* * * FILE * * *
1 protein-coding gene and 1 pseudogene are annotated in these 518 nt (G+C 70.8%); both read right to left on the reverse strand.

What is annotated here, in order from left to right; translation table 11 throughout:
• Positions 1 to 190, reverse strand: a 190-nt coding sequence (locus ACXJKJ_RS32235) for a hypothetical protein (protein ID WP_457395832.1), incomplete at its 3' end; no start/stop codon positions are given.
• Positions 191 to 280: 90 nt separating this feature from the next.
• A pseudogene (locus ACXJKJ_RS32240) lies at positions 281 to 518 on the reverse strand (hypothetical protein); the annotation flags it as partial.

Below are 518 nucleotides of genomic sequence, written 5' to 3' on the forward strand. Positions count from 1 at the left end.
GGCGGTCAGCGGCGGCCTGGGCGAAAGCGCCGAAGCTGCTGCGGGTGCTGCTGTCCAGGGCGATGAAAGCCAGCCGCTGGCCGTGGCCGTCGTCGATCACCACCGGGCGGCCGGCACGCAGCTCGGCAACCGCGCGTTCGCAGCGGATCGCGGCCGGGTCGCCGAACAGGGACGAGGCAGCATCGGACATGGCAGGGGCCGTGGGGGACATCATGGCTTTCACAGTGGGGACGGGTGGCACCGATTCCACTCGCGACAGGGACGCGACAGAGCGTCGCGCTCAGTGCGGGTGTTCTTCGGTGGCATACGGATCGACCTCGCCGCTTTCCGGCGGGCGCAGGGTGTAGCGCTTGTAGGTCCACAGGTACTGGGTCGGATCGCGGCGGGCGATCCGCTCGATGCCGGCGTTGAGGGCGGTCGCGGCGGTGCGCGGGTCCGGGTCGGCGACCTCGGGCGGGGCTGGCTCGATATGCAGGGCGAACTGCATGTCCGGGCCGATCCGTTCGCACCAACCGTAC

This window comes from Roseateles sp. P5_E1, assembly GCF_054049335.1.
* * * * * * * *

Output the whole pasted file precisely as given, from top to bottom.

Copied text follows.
1 protein-coding gene and 1 pseudogene are annotated in these 518 nt (G+C 70.8%); both read right to left on the reverse strand.

What is annotated here, in order from left to right; translation table 11 throughout:
• Positions 1 to 190, reverse strand: a 190-nt coding sequence (locus ACXJKJ_RS32235) for a hypothetical protein (protein ID WP_457395832.1), incomplete at its 3' end; no start/stop codon positions are given.
• Positions 191 to 280: 90 nt separating this feature from the next.
• A pseudogene (locus ACXJKJ_RS32240) lies at positions 281 to 518 on the reverse strand (hypothetical protein); the annotation flags it as partial.

Below are 518 nucleotides of genomic sequence, written 5' to 3' on the forward strand. Positions count from 1 at the left end.
GGCGGTCAGCGGCGGCCTGGGCGAAAGCGCCGAAGCTGCTGCGGGTGCTGCTGTCCAGGGCGATGAAAGCCAGCCGCTGGCCGTGGCCGTCGTCGATCACCACCGGGCGGCCGGCACGCAGCTCGGCAACCGCGCGTTCGCAGCGGATCGCGGCCGGGTCGCCGAACAGGGACGAGGCAGCATCGGACATGGCAGGGGCCGTGGGGGACATCATGGCTTTCACAGTGGGGACGGGTGGCACCGATTCCACTCGCGACAGGGACGCGACAGAGCGTCGCGCTCAGTGCGGGTGTTCTTCGGTGGCATACGGATCGACCTCGCCGCTTTCCGGCGGGCGCAGGGTGTAGCGCTTGTAGGTCCACAGGTACTGGGTCGGATCGCGGCGGGCGATCCGCTCGATGCCGGCGTTGAGGGCGGTCGCGGCGGTGCGCGGGTCCGGGTCGGCGACCTCGGGCGGGGCTGGCTCGATATGCAGGGCGAACTGCATGTCCGGGCCGATCCGTTCGCACCAACCGTAC

This window comes from Roseateles sp. P5_E1, assembly GCF_054049335.1.